Google's TV Strategy Could Shift to Android

IT Management

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For years now, Google has been trying to make the leap from computers to TV. The internet's largest advertiser released Google TV in 2010 with the hope of expanding its reach into the lucrative TV market while heading off Roku, Apple, and others in the coming streaming video services market.

Unfortunately for Google, content providers were loathe to give the company access to content, with all four major U.S. TV networks going so far as to block access to their programming from Google TV devices. So, Google TV never fully lived up to its promise of searchable, organized streaming content that could live right beside traditional pay-TV channels.

In the last three years, however, companies such as Netflix, Hulu, and Amazon have become much more successful than individual network websites have. These companies are also much more relaxed about the platforms on which their content is viewed, paving the way for Google to create the Chromecast.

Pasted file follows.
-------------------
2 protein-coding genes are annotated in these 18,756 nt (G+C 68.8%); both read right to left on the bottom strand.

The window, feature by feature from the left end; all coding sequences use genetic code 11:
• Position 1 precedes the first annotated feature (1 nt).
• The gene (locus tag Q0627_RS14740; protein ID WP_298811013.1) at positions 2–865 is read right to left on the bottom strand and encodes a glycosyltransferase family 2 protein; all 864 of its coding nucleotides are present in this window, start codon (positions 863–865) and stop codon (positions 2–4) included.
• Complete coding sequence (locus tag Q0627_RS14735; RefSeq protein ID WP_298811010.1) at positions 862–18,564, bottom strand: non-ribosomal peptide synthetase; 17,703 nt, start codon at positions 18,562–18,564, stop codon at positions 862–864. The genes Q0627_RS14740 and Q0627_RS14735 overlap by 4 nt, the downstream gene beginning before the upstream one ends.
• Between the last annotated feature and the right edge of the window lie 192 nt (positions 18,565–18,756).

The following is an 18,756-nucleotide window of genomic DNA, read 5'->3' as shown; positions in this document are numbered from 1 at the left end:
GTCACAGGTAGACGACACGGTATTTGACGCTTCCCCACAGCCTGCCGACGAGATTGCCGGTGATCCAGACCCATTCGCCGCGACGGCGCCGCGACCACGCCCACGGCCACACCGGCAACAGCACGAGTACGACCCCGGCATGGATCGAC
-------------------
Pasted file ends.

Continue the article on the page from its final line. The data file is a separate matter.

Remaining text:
With the inexpensive Chromecast now gaining traction and apps at a fast clip, it seems that Google will be turning more to its Android platform for its TV strategy. A new report from DigiTimes Research has predicted that Chromecast itself will usher in a market for Android-based TV products that better integrate mobile devices such as smartphones and tablets. The report points out that Google has already merged its Google TV and Android teams, and that no future Google TV products are expected.

In addition to the TV prediction, DigiTimes believes that the Chromecast might actually increase the market share of Google's Chrome browser. This cross promotion of sorts could end with Google getting exactly what it has been trying for all these years: internet-style advertisements on living room TV screens.